Vegan Shakshuka

Holistic Badass

One of the things I always look forward to when I travel is to taste new things and learn more new recipes. Last week, one of my dreams came true, I visited Israel and was overwhelmed about all the tasty hummus I was able to try everywhere and by eating Shakshuka for the first time for breakfast. Can’t wait to share some travel tales, but let’s talk food first! I created my own little adapted version, I hope it raises some middle eastern vibes for you!

Shakshuka is a common dish spread all over the middle east. Each country has its own adapted version, but the key ingredients remain the same, in Israel included. During my visit in Tel Aviv, I was even happier to find a plantbased version of this dish at a café called Jeremiah, a place that seemed to be very popular amongst locals and perfect to spend our Saturday morning, called Shabbat, a day where almost everything is shut down since it’s considered like a Sunday.

When I came back home I had to try my own adapted version, and it turned out to be delicious actually! Shakshuka is originally a tomato based dish with poached eggs. I veganized my pot by just using tofu instead. I am a fan of savoury, spicy recipes, breakfasts included, and I surely will add this recipe to my bruch medley when I’ll have people over.


Serves 1 to 2 people – I would suggest a side salad if cooking for 2

Time: 30 minutes


  • 200g of firm Tofu (2 to 4 eggs for the vegetarian version)
  • 1 red bell pepper
  • 1 can of diced tomatoes
  • 1 tbsp of tomato paste
  • 1/4 to 1/2 cup of water
  • 1 medium yellow onion
  • 1 tsp of olive oil
  • 3 garlic cloves
  • 1 tsp of cumin
  • 1 tsp of cayenne pepper (adjust to your own spice level)
  • 1 heaping teaspoon of paprika
  • 1/2 teaspoon of sugar (I used cane sugar)
  • fresh coriander (switch to parsley if you hate coriander)
  • salt to taste
  • dash of balsamic vinegar (optional)

Pop your red bell pepper in the oven in order to chard the skin. This will take you around 20 minutes and can be done while prepping the rest the recipe. I am not the biggest bell pepper fan, and I found that removing the skin gives it a much more sweet and soft flavour. When the skin starts to get black and cracked up, you can simply half the pepper, remove the seeds and the skin while keeping the flesh aside for the shakshuka. If you’re less complicated than me in this matter, you can simply skip this step, dice up the pepper and cook it in the pot with the rest of the ingredients.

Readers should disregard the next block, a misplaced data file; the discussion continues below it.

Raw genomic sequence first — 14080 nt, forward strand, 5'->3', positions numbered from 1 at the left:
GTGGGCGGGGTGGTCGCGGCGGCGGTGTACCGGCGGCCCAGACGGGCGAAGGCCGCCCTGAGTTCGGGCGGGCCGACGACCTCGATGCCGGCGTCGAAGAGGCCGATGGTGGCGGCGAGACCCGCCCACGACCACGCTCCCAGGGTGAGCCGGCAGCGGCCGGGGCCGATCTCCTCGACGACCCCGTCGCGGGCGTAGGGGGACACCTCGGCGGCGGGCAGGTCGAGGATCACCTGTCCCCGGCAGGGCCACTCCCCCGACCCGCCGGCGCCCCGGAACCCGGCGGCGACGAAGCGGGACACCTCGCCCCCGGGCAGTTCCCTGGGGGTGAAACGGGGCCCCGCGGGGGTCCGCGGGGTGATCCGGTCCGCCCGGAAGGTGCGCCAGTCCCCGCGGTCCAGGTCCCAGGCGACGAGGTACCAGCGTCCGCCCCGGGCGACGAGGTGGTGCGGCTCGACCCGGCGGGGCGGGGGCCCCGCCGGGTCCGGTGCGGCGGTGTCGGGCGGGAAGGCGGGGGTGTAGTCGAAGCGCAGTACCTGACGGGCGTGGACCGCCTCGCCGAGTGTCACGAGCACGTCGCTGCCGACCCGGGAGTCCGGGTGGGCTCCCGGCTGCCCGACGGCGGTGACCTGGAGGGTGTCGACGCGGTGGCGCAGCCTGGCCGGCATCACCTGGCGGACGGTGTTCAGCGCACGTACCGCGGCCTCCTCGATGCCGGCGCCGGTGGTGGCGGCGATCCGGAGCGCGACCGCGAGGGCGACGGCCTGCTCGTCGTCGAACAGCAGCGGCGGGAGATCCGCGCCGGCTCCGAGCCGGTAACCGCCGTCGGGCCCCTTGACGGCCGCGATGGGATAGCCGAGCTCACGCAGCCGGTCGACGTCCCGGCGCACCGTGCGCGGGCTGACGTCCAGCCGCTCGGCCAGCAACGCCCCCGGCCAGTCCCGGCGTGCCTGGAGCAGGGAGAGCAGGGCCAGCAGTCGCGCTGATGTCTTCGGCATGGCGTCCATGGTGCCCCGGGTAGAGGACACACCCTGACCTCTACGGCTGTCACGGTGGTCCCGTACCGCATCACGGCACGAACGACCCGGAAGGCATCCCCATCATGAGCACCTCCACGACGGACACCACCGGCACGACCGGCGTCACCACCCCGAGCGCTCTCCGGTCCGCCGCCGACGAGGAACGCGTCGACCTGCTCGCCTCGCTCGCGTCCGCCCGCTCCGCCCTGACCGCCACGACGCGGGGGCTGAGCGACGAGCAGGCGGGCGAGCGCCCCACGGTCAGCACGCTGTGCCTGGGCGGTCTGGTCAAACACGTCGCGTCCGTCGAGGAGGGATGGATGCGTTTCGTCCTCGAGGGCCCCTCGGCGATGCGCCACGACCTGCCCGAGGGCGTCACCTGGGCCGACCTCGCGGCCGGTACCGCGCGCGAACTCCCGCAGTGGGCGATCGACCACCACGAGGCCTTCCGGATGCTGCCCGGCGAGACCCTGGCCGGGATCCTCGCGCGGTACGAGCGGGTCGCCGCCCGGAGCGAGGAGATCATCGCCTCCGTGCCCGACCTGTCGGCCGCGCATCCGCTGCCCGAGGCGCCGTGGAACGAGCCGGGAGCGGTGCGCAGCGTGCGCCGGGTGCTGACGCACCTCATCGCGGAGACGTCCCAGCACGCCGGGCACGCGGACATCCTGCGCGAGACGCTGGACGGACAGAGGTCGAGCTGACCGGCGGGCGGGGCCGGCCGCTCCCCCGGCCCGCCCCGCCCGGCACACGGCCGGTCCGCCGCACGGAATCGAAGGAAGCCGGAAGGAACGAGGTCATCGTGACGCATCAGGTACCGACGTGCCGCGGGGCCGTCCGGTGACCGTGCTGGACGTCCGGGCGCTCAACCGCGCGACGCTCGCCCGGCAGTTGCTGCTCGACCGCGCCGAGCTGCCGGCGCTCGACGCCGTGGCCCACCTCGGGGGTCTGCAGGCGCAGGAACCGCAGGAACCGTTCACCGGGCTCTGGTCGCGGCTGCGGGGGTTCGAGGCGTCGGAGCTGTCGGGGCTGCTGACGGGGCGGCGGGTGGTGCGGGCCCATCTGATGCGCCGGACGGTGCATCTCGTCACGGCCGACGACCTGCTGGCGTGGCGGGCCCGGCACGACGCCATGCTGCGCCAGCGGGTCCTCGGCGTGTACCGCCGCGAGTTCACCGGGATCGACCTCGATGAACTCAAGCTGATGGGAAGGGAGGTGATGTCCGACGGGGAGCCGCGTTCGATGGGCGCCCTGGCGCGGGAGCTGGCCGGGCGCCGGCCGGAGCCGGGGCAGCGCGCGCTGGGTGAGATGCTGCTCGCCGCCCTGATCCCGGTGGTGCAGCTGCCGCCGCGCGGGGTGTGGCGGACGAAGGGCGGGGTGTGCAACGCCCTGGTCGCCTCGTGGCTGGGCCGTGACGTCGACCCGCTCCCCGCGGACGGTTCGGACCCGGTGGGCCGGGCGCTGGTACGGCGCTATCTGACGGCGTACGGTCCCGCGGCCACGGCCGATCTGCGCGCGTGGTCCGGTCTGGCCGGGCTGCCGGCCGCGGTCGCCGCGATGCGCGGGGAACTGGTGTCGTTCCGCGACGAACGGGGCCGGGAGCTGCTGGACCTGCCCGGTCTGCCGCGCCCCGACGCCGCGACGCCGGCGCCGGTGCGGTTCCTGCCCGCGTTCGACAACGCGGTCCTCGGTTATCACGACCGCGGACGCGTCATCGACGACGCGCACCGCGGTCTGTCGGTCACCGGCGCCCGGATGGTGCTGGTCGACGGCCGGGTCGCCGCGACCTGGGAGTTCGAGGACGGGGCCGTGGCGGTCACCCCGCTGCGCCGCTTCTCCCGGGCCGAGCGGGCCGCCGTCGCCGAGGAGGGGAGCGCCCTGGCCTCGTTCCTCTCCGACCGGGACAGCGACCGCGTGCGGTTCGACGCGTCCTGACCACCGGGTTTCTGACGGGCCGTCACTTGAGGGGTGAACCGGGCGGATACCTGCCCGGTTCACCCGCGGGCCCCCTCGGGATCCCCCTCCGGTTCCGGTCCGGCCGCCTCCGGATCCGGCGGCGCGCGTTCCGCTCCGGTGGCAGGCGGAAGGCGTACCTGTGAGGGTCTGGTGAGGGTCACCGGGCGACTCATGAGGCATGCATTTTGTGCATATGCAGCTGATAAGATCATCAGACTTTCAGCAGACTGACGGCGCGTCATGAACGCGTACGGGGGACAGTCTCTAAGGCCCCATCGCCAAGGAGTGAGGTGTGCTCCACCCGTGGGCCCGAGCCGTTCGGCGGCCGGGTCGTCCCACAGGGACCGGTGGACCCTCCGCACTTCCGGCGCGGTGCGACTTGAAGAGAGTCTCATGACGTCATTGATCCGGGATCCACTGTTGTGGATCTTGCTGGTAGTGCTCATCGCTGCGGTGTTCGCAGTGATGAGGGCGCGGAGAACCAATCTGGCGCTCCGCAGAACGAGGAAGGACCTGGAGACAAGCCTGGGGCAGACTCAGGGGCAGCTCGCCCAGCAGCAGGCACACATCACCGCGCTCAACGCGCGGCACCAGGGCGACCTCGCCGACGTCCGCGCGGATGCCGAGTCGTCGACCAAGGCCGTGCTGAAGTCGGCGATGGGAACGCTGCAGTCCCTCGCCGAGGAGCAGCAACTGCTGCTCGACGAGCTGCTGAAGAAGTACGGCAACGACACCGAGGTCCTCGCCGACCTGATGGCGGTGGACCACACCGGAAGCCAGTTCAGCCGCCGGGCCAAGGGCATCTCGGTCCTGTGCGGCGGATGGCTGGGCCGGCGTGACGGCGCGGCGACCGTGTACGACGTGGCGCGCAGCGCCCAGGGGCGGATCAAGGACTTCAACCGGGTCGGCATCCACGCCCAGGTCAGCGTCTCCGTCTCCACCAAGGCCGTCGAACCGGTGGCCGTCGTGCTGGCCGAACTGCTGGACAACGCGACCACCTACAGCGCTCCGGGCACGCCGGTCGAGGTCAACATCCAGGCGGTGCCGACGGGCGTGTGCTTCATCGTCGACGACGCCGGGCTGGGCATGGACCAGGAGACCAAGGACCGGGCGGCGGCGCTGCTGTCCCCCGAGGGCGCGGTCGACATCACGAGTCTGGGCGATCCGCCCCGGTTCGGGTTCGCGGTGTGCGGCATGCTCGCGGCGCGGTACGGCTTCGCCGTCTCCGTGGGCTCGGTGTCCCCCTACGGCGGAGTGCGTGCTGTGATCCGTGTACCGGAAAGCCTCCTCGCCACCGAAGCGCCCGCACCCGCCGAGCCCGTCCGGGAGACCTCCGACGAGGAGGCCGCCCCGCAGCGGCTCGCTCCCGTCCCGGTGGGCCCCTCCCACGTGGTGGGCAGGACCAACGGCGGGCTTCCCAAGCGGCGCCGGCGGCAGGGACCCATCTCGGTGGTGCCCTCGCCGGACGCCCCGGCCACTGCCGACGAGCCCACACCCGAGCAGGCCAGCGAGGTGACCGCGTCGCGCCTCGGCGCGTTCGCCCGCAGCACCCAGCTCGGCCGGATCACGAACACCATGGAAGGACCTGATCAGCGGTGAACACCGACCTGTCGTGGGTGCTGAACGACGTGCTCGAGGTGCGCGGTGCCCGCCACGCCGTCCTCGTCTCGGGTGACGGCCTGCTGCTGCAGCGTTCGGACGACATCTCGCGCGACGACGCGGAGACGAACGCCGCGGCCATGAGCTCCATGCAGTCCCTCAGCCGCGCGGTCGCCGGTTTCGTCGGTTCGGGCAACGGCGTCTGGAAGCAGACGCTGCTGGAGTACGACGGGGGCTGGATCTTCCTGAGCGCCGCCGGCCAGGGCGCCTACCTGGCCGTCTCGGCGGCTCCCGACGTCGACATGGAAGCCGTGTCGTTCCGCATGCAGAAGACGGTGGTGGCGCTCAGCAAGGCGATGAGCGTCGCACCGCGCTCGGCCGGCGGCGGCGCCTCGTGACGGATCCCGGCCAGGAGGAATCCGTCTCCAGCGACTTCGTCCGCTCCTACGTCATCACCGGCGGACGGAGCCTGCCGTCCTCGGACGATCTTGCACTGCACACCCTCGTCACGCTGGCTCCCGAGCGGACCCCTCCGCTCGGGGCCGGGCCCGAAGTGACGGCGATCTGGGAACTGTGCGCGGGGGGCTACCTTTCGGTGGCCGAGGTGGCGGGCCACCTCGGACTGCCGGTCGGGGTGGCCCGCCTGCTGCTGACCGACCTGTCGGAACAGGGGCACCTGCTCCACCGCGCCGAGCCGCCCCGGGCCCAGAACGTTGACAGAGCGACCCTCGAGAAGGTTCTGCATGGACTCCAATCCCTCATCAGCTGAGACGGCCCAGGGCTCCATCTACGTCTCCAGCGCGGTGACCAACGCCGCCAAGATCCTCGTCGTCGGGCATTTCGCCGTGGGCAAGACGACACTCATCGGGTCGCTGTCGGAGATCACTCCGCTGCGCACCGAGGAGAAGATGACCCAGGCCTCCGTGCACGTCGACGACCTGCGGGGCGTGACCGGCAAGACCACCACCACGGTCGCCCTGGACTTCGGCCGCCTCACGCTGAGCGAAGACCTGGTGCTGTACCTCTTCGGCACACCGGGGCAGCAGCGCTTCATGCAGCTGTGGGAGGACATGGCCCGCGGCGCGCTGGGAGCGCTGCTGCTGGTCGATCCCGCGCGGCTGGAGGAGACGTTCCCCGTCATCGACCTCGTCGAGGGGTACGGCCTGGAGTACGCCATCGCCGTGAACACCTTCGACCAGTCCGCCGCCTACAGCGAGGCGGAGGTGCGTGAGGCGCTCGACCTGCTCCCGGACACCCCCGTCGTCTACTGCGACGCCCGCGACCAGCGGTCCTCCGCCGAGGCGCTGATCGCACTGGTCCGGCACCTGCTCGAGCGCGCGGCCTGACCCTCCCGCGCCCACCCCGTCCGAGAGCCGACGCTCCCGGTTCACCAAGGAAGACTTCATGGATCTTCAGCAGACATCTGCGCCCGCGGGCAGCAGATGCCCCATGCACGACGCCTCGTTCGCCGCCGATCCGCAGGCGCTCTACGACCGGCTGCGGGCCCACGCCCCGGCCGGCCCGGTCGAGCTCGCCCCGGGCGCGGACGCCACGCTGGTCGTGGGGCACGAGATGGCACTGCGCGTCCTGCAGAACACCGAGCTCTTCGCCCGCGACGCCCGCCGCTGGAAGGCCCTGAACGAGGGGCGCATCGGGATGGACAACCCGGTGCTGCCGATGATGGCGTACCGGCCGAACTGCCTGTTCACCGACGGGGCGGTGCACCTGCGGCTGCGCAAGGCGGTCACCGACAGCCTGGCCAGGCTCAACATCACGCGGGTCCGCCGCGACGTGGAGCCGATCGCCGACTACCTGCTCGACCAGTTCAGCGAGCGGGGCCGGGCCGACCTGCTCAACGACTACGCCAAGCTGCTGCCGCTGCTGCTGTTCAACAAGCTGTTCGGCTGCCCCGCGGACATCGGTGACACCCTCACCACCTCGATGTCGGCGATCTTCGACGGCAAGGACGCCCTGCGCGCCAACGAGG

Heat one tablespoon of olive oil into your pan. This dish can be cooked oil free by simply switching to water for sauteeing. I grew up on a mediterranean diet, and I was never afraid of oil. In fact, I believe firmly that olive oil can make your food better digestible when used wisely. I don’t use it in every dish, nor I let my food swim in it, but I believe a few drops won’t kill you, let alone make you gain weight. Just trust your intuition, ok?

Dice onion and garlic cloves finely. Garlic is known to be as one of the best anti inflammatory foods, especially when eaten raw. Since only a few people do that, I simply let it sit for 10 minutes after cutting it up in order to activate the allicin benefits to the fullest before cooking. Fry them until fragrant (if you’re adding raw cubed bell pepper now it’s the time!) on a medium high heat, about 3 to 5 minutes. In the meantime, dice pepper finely (the oven version). Do the same with the coriander.

Add the canned tomatoes, oven roasted pepper, tomato paste, water (this depends on how runny you want it to be), paprika, cayenne, sugar and cumin. Stri to combine and let it simmer by lowering the heat a bit for 5 to 10 minutes, until your desired consistency is reached.

Cube your tofu and add to the sauce along with the coriander, let cook for five more minutes. If you’re making the vegetarian version, now would be the time to poach your eggs in the sauce. Add salt to taste and a few drops of balsamic vinegar to round up the flavour.

Shakshuka is known to be best when eaten hot and directly out of the pot. This dish can be accompained by traditional pita bread or toast. It’s a simple dish packed with taste and perfect as an add on to your Sunday brunch. Add some more coriander to garnish and you’re good to go!

I hope you’ll try it out ❤


This section has as well a separate Instagram account, I’d love to see you there!


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